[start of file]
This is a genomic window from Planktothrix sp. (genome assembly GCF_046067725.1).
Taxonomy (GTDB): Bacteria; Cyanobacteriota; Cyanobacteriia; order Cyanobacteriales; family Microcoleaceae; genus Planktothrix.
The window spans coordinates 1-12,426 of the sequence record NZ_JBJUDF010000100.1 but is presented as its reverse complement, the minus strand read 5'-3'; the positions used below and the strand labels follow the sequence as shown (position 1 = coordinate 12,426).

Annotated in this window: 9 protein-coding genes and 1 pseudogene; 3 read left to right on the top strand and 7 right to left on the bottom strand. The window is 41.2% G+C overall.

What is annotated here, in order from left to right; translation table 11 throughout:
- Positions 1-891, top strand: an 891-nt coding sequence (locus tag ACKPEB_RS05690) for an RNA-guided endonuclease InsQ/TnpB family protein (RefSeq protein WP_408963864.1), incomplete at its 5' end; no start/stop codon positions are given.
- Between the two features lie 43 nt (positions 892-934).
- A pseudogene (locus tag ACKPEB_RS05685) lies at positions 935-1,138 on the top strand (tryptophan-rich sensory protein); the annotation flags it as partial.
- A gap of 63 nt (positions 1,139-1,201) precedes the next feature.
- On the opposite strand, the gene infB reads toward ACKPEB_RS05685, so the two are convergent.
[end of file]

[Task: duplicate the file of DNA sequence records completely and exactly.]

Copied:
This is a genomic window from Planktothrix sp. (genome assembly GCF_046067725.1).
Taxonomy (GTDB): Bacteria; Cyanobacteriota; Cyanobacteriia; order Cyanobacteriales; family Microcoleaceae; genus Planktothrix.
The window spans coordinates 1-12,426 of the sequence record NZ_JBJUDF010000100.1 but is presented as its reverse complement, the minus strand read 5'-3'; the positions used below and the strand labels follow the sequence as shown (position 1 = coordinate 12,426).

Annotated in this window: 9 protein-coding genes and 1 pseudogene; 3 read left to right on the top strand and 7 right to left on the bottom strand. The window is 41.2% G+C overall.

What is annotated here, in order from left to right; translation table 11 throughout:
- Positions 1-891, top strand: an 891-nt coding sequence (locus tag ACKPEB_RS05690) for an RNA-guided endonuclease InsQ/TnpB family protein (RefSeq protein WP_408963864.1), incomplete at its 5' end; no start/stop codon positions are given.
- Between the two features lie 43 nt (positions 892-934).
- A pseudogene (locus tag ACKPEB_RS05685) lies at positions 935-1,138 on the top strand (tryptophan-rich sensory protein); the annotation flags it as partial.
- A gap of 63 nt (positions 1,139-1,201) precedes the next feature.
- On the opposite strand, the gene infB reads toward ACKPEB_RS05685, so the two are convergent.